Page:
mereeAuthor:  Olivier Lazar, Msc., MBA, PfMP, PgMP, PMP, PBA, RMP, SP, ACP:  Just a reminder for those looking to find a preparation course for a PMI credential (PMP and al.). The market is saturated with courses, providers, and institutions, and it becomes more and more difficult to get your way through all of that. But the credentials are still highly in demand and it becomes key to find the right way for you to obtain the desired credential.


Here are some basic criteria:

A/ Is it a serious and honest organization or just a gang of thieves?

Keep in mind that for PMI credentials, there are two ways an organization can deliver a preparation course:

- 1/ They are part of the PMI REP program (Registered Education Provider). If so, it means their course contents are inspected by PMI on a regular basis, and that they pay to PMI a license fee allowing them to use PMI's IP, in other words, to use the content of the standards (to a certain extent...). There are other benefits which you can find here, but basically that's it and you can move to the next set of criteria.

- 2/ If the provider is NOT a REP everything is not totally lost, but anyway PMI's IP is not public domain, then they have to declare each course to PMI and pay an individual license fee allowing them to use the content of the standards.

The very first thing to check is this one, are they either a REP or do they benefit from an individual license from PMI. If not, RUN AWAY!!! If they're not either REP of under an individual license, it means they STEAL PMI's IP. Providing a copy of the PMBOK Guide(r) to each participant DOES NOT ALLOW TO USE IT IN A COURSE AND COPY/PASTE it's CONTENT ON A SLIDE DECK!!! And of course, providing a copy of the trainer's own personal copy is definitely not allowed. If they claim they don't use the standards, ask them how they pretend to prepare you to pass an exam addressing specific standards without using a single extract from these standards...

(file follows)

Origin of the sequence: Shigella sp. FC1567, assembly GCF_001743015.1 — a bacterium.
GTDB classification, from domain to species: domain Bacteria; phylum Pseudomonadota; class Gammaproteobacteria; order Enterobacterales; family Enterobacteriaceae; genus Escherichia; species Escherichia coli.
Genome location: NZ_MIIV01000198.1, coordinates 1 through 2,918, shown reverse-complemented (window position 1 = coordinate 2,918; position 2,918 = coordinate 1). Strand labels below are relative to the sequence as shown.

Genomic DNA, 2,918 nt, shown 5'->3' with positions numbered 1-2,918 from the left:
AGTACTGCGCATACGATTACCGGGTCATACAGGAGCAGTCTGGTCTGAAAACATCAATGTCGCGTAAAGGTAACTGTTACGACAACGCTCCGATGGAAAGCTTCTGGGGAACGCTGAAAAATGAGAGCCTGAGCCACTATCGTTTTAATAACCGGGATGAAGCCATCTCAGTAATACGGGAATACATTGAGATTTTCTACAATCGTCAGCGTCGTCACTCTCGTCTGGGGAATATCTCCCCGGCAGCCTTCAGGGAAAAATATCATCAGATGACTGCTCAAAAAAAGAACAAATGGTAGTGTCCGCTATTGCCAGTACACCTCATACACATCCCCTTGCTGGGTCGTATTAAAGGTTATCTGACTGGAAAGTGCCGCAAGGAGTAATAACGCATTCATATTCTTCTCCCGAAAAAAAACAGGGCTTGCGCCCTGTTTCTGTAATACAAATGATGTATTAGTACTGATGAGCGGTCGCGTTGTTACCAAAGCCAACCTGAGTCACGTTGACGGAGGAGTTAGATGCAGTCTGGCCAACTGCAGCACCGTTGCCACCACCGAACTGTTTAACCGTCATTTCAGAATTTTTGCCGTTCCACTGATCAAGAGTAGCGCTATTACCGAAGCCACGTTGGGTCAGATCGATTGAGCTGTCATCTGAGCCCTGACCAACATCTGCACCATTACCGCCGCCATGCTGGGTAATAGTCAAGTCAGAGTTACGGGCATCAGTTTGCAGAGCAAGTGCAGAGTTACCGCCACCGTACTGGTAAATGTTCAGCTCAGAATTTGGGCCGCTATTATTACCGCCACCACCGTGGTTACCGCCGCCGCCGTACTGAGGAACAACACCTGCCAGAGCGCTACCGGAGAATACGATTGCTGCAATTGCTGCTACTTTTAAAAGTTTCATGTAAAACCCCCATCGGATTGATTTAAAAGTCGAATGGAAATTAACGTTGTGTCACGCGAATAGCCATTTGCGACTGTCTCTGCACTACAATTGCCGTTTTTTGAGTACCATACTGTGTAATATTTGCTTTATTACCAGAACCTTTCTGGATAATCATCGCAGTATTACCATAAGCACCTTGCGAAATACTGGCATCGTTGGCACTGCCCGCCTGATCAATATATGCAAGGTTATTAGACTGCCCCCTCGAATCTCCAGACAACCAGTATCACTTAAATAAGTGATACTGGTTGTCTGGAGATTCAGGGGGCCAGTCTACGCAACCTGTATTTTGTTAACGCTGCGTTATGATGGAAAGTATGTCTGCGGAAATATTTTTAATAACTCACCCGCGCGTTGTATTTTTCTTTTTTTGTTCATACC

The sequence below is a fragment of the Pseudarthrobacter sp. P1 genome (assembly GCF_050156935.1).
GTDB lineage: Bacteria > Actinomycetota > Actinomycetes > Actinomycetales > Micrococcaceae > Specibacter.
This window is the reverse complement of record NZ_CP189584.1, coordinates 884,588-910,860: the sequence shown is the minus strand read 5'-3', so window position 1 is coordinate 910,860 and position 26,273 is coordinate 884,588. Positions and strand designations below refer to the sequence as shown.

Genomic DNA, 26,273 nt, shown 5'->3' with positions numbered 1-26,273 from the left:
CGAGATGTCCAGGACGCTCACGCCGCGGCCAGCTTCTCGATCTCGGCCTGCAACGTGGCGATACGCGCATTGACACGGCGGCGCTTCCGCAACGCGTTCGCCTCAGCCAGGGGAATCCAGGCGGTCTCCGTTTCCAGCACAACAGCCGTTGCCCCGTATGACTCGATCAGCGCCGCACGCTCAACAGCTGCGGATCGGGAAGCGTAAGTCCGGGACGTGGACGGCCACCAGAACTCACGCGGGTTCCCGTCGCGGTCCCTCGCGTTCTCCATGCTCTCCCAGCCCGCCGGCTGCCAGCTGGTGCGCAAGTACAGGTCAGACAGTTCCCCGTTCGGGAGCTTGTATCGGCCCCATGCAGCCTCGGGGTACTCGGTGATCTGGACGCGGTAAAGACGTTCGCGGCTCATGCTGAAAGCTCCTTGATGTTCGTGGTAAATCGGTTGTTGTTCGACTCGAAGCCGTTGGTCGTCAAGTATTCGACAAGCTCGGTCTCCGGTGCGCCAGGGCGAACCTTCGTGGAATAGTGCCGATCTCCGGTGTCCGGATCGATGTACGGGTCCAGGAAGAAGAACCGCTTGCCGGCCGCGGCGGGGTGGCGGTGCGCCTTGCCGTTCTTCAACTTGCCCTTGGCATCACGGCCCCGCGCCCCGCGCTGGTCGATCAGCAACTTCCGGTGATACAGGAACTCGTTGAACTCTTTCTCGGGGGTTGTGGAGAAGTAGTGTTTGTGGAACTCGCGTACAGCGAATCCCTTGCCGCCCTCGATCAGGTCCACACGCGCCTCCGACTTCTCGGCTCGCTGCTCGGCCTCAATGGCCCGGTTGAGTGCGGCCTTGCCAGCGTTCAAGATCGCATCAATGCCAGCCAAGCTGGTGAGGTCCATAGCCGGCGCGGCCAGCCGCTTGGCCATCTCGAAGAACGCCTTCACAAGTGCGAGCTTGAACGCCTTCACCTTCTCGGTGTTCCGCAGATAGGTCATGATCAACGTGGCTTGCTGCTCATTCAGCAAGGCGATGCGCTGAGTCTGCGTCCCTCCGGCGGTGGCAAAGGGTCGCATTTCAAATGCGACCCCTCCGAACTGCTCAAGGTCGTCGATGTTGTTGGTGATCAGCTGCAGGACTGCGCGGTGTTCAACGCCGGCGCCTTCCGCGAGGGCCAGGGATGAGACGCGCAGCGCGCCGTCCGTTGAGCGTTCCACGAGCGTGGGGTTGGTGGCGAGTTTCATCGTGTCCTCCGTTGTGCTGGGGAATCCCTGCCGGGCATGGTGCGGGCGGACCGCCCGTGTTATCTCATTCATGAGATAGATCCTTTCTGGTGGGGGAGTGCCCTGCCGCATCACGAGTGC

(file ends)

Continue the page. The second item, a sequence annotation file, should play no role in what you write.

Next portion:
No certified trainer is supposed to ignore these rules, if they do, it means they intentionally infringe the PMI Code of Ethics... Do you want someone like that instructing you about how to respect that Code? not sure...

B/ Who is the trainer?

There are plenty of excellent trainers everywhere. But is the one who will teach the class certified (and an active one)? And not only PMP. If you're aiming at a PgMP course, ask if the trainer is a PgMP. If you're aiming at a PMI-PBA certification, is the trainer a certified PMI-PBA, etc.? How someone who has not been through the exam, can pretend to prepare you for what you'll be facing? So many times I have seen people pretending running certification prep courses without holding the related certification and without even being themselves eligible for that certification... If your trainer is not an active certified with the credential you're aiming at, RUN AWAY!!!

Being certified doesn't mean that the trainer can actually train... a second verification on that aspects should be a quick background check. Every trainer appreciated by the participants of her/his sessions will have it reflected in the LinkedIn recommendations at least.

Then, if the training provider doesn't tell you who the trainer will be, RUN AWAY!!!

C/ What type of certification course do you want to have?

There are basically two ways to see it:

1/ The classic one which you will find within most of the providers, that consists in so-called "Boot-camps", aimed at filling your head with 10'000 exam-like questions to learn by heart and that, in the case of a PMP prep course, follow the PMBOK Guide to the letter in the order of the chapters...